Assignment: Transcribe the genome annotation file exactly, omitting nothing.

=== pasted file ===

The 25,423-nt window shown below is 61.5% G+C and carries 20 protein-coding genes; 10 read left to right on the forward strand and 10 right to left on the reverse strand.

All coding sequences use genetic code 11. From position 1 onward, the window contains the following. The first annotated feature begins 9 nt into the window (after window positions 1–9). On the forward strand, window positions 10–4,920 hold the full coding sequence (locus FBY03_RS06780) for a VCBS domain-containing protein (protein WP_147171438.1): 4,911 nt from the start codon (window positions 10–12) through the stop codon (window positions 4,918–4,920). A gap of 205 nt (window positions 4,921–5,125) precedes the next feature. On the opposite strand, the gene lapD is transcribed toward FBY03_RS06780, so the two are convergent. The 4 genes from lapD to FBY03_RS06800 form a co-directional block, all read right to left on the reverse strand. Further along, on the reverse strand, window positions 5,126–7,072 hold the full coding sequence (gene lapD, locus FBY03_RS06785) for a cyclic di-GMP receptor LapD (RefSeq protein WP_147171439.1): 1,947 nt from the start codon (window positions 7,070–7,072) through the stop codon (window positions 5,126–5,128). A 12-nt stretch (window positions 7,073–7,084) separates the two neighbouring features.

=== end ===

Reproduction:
The 25,423-nt window shown below is 61.5% G+C and carries 20 protein-coding genes; 10 read left to right on the forward strand and 10 right to left on the reverse strand.

All coding sequences use genetic code 11. From position 1 onward, the window contains the following. The first annotated feature begins 9 nt into the window (after window positions 1–9). On the forward strand, window positions 10–4,920 hold the full coding sequence (locus FBY03_RS06780) for a VCBS domain-containing protein (protein WP_147171438.1): 4,911 nt from the start codon (window positions 10–12) through the stop codon (window positions 4,918–4,920). A gap of 205 nt (window positions 4,921–5,125) precedes the next feature. On the opposite strand, the gene lapD is transcribed toward FBY03_RS06780, so the two are convergent. The 4 genes from lapD to FBY03_RS06800 form a co-directional block, all read right to left on the reverse strand. Further along, on the reverse strand, window positions 5,126–7,072 hold the full coding sequence (gene lapD, locus FBY03_RS06785) for a cyclic di-GMP receptor LapD (RefSeq protein WP_147171439.1): 1,947 nt from the start codon (window positions 7,070–7,072) through the stop codon (window positions 5,126–5,128). A 12-nt stretch (window positions 7,073–7,084) separates the two neighbouring features.